5.2 Good cause shall include the need to:
detect employee wrongdoing
comply with legal processes
protect the rights or property of NES
gain access to business communications.
5.3 Legal obligations may include:
transmission, processing or storage of inappropriate material such
as pornographic and racist material
any other suspected criminal activity.
5.4 In all cases, investigation will require the specific authorisation of the
5.5 Where authority to monitor Internet usage has been granted, line
managers may request the assistance of IT staff in the process.
Alternatively, external personnel may be used on the authority of the
Page 2 of 8
5.6 Information on the NES IT infrastructure to support the policy is
included in Appendix 2.
6. Internet code of practice
6.1 NES Internet service is primarily for business use.
Occasional and reasonable personal use of the Web is permitted
provided that this does not interfere with the performance of employee
duties, nor make inordinate demands on equipment or causes
degradation in network performance.
6.2 Personal use of Internet services must be restricted to employees’ own
time and therefore should not take place within core flexitime hours.
6.3 An employee must not deliberately visit, view or download any material
from any web site with pornographic content, illegal material or material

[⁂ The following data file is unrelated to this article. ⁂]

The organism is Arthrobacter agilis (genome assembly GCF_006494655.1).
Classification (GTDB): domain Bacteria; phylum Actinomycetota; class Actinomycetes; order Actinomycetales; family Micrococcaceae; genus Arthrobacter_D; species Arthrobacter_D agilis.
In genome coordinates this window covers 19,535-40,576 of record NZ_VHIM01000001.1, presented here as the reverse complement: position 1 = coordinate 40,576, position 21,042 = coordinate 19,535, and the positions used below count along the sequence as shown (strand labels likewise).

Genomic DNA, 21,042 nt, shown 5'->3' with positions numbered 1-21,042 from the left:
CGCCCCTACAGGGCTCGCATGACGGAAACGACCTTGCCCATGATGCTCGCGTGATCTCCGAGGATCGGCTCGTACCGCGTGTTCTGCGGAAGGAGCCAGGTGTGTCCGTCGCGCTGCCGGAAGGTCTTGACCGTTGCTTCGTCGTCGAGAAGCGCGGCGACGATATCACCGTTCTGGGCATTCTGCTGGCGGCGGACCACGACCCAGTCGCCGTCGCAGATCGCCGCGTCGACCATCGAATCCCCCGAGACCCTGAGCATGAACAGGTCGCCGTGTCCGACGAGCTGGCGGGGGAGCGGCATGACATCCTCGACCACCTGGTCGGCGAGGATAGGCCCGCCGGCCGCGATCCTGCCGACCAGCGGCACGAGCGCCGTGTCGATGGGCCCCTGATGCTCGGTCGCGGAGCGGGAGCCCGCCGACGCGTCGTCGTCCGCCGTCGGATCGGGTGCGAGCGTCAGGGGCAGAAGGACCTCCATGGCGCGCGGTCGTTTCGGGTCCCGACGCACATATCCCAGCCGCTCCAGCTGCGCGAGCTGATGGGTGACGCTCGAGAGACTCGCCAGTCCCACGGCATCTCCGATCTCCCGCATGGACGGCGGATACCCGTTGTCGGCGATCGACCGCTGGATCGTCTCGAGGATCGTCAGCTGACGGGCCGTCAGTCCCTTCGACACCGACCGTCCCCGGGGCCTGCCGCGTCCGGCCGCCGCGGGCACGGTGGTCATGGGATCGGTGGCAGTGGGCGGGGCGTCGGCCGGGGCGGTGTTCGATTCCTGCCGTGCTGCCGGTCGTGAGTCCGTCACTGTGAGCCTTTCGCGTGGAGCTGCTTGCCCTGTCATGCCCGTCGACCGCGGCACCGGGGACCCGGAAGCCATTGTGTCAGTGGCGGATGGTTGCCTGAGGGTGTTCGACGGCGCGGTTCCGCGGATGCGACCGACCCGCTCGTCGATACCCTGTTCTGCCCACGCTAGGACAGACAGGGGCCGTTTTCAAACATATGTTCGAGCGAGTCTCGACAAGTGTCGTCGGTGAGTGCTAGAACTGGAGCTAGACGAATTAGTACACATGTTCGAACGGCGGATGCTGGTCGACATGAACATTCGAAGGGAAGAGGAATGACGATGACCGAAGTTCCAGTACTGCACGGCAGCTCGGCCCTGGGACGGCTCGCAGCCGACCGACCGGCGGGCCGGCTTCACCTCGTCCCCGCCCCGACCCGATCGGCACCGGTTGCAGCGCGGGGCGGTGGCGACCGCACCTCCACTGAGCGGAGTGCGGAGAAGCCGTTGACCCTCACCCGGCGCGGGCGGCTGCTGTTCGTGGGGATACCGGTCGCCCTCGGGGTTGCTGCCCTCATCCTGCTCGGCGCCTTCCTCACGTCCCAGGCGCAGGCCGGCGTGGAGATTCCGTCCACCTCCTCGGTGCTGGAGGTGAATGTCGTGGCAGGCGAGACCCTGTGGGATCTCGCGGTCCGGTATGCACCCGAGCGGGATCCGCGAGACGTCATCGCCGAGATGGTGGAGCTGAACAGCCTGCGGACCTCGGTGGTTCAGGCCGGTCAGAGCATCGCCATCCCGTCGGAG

which is offensive in any way. See Appendix 1 for a statement on what
6.4 Possession/storage and distribution/transmission of child pornography
is a criminal offence which carries a prison sentence. Any staff found
storing or distributing pornographic material will be subject to
disciplinary proceedings and may be dismissed.
6.5 If inappropriate material is accessed or downloaded inadvertently by an
employee, the line manager must be informed. Access to a log of
internet access may be obtained (on authority of the Chief Executive) if
deemed necessary in order to confirm accidental misuse. This
procedure will protect the employee should any record of inappropriate
access be recorded on their PC and discovered at a later date.
6.6 A confidential ‘Internet Incident Register’ must be maintained
regionally. This should reference the staff involved, the line manager,
the date and time when the incident occurred or evidence for it was
found and the actions taken.
6.7 Files containing inappropriate material inadvertently downloaded must
be removed from disk once the line manager has obtained details for
the Incident Register.
6.8 If backups or archives have been made which might include copies of
these files, these backup files must be deleted.
6.9 If these files exist on backup media, the tapes must be identified as
containing “inappropriate material” and removed from the backup
sequence. Such media must be reformatted before reuse.